HC Deb 10 July 1924 vol 175 cc2484-5W
Commander BELLAIRS

asked the Minister of Labour what average wages an unskilled able-bodied labourer can earn per week to-day as a bricklayer's labourer, as a railway porter, as a trench-digger under an electric company, as a road-sweeper under a borough council, and as an agricultural labourer in a specified county?


The rates of wages of these workpeople vary in different localities, and the information available as to the number of men paid at various rates is not sufficient to enable the average wages to be calculated. The following table summarises the particulars in the possession of the Ministry of Labour as to the usual range of full-time rates of wages in each case:

Occupation. Rates of Wages.
Per hour.
Bricklayers' labourers 11¼d. to 1s. 3d.*
Railway port[...]rs:—
Traffic Grades— Per week.
Grade I 49s.
Grade II—London 47s.
Provinces 45s.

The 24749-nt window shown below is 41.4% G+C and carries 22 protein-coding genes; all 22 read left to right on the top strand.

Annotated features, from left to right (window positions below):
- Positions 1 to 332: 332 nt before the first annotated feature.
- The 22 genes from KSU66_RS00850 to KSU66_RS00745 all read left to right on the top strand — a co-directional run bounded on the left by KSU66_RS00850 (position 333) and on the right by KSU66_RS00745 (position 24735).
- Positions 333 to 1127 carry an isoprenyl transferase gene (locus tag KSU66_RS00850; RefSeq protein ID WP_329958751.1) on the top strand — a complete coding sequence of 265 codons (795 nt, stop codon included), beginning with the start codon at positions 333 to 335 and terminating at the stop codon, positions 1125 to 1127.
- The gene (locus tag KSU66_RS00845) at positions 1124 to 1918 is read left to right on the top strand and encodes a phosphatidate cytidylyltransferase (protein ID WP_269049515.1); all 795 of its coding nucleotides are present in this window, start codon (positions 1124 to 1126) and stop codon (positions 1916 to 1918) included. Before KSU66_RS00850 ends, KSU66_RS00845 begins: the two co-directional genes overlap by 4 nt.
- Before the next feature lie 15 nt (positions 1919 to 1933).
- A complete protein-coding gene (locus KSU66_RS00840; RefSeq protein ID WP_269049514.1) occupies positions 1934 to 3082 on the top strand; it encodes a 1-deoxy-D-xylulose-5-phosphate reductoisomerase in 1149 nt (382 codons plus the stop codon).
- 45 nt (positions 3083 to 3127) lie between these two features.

Goods Depots—London 50s.
Other Industrial Areas 49s.
Rural Areas 46s.
Trench diggers employed by electricity supply undertakings 43s. to 62s. 9d.†
Road sweepers employed by local authorities in the larger towns 42s. 6d. to 59s. 2d.‡
Ordinary agricultural labourers 25s. to 35s.§
* For bricklayers' labourers the rates quoted are those recognised by the organisations of employers and workpeople prior to the present dispute. The lower rates apply generally in the smaller towns and the higher rates in the larger towns. The normal hours of labour in a full week were 44 in some districts and 46½ in others.
† The lower rates apply generally in the smaller towns and the higher rates in the larger towns.
‡ In many of the smaller towns and rural areas lower rates are paid; on the other hand, higher rates are paid by some local authorities in London.
§ The rates quoted for agricultural labourers are those (a) agreed upon by Local Conciliation Committees or (b) recommended by the farmers' organisations for payments by their members, in certain counties in England and Wales for which rates have been so agreed or recommended.